Follow Up Exam After Fracture

Jonathan Gordon, M.D., Ph.D.

July 29, 2004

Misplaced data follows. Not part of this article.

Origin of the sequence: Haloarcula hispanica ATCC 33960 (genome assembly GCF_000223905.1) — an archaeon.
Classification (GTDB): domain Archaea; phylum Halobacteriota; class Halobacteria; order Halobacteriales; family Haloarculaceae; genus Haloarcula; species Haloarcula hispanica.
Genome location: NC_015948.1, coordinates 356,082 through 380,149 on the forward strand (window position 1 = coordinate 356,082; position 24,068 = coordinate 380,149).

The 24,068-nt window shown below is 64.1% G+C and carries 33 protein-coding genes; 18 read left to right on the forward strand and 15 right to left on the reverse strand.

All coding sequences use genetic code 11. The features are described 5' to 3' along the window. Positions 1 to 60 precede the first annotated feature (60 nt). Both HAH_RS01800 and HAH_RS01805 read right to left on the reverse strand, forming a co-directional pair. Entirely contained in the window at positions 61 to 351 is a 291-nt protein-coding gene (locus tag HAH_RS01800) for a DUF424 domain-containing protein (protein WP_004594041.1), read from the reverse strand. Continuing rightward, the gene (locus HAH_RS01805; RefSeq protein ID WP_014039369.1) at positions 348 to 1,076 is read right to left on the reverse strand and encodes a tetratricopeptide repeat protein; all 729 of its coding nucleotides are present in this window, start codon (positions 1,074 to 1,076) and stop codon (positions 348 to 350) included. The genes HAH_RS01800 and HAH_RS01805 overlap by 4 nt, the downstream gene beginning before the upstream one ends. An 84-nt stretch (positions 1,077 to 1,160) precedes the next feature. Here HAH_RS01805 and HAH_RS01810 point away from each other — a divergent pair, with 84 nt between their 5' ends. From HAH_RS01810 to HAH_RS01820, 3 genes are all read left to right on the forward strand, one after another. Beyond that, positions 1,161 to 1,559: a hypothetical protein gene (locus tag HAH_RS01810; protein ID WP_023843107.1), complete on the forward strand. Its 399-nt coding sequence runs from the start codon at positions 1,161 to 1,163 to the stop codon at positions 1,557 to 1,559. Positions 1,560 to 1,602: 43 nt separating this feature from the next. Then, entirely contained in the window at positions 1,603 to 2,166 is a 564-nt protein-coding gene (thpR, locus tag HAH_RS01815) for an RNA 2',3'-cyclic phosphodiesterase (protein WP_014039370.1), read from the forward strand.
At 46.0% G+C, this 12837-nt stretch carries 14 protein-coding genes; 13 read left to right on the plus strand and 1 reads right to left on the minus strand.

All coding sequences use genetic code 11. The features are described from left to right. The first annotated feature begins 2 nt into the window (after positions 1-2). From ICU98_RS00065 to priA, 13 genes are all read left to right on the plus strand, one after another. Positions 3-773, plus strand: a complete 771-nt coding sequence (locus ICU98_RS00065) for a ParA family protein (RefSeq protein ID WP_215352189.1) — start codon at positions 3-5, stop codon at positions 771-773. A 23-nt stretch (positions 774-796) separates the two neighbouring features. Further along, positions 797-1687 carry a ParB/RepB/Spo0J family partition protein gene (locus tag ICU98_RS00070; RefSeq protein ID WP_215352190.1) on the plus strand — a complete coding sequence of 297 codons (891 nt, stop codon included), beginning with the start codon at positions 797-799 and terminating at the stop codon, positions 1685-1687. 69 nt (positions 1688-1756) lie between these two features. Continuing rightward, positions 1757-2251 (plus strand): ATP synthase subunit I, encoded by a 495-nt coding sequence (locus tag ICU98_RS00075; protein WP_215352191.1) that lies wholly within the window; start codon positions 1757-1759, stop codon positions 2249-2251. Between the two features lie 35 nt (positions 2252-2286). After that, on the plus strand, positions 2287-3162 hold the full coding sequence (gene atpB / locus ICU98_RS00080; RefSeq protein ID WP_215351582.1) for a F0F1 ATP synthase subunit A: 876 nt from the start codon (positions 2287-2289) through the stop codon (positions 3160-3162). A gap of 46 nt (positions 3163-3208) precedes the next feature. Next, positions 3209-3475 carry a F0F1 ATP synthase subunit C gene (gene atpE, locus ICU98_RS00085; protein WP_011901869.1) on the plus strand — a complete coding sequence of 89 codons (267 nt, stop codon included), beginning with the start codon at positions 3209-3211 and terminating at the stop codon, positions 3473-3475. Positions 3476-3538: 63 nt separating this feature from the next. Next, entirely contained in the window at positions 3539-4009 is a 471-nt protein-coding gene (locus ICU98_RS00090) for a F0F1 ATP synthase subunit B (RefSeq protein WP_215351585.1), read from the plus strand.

Ollier's disease (OD) is named after the pioneering French orthopedic surgeon, Louis Ollier (1830-1900), who described the disease in 1898. OD is a sporadic, nonhereditary disorder of growing bone which predominantly affects tubular bones resulting in bowing, shortening and the growth of multiple enchondromas. Enchondromas are the second most common cartilage containing tumor (osteochondromas #1) and have the capacity to undergo malignant transformation. They classically are expansile, with endosteal scalloping and display glass-glass opacity owing to the content of chondroid matrix. OD typically presents in early childhood with deformity of the hands or feet which is predominantly unilateral. There may ultimately be gross unilateral limb deformities including shortened limbs as well as Madelung deformity. Most of the enchondromas will stabilize by puberty but can continue to enlarge throughout life. Patients with OD have a higher risk of fracture as well as malignant transformation into osteo-, fibro- or chondrosarcomas (up to 50%) relative to patients with a solitary enchondroma. Suspicion should be aroused when a patient presents with new pain at the site of a lesion in the absence of fracture. The differential for this case would include Maffucci syndrome which is composed of multiple enchondromas and soft tissue hemangiomas. It is radiographically differentiated from OD by the presence of soft tissue calcifications indicative of hemangiomas. These patients are at the added risk of transformation of hemangiomas into angiosarcomas.

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